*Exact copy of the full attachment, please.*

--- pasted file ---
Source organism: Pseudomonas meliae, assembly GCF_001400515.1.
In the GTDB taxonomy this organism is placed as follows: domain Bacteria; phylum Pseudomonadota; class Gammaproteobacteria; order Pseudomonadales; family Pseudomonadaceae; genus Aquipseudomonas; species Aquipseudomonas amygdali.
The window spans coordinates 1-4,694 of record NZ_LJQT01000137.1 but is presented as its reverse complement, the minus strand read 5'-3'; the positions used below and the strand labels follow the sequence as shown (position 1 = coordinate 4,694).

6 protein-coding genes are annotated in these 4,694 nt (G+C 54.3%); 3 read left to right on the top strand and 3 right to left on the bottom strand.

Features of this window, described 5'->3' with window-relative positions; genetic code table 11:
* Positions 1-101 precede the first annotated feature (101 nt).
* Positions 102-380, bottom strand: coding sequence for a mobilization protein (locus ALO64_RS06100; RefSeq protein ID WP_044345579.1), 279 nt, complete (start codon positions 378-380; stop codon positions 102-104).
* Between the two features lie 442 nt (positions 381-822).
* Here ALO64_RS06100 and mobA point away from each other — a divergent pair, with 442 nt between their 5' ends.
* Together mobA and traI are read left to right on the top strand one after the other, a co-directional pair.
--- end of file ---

Source organism: Pseudomonas meliae, assembly GCF_001400515.1.
In the GTDB taxonomy this organism is placed as follows: domain Bacteria; phylum Pseudomonadota; class Gammaproteobacteria; order Pseudomonadales; family Pseudomonadaceae; genus Aquipseudomonas; species Aquipseudomonas amygdali.
The window spans coordinates 1-4,694 of record NZ_LJQT01000137.1 but is presented as its reverse complement, the minus strand read 5'-3'; the positions used below and the strand labels follow the sequence as shown (position 1 = coordinate 4,694).

6 protein-coding genes are annotated in these 4,694 nt (G+C 54.3%); 3 read left to right on the top strand and 3 right to left on the bottom strand.

Features of this window, described 5'->3' with window-relative positions; genetic code table 11:
* Positions 1-101 precede the first annotated feature (101 nt).
* Positions 102-380, bottom strand: coding sequence for a mobilization protein (locus ALO64_RS06100; RefSeq protein ID WP_044345579.1), 279 nt, complete (start codon positions 378-380; stop codon positions 102-104).
* Between the two features lie 442 nt (positions 381-822).
* Here ALO64_RS06100 and mobA point away from each other — a divergent pair, with 442 nt between their 5' ends.
* Together mobA and traI are read left to right on the top strand one after the other, a co-directional pair.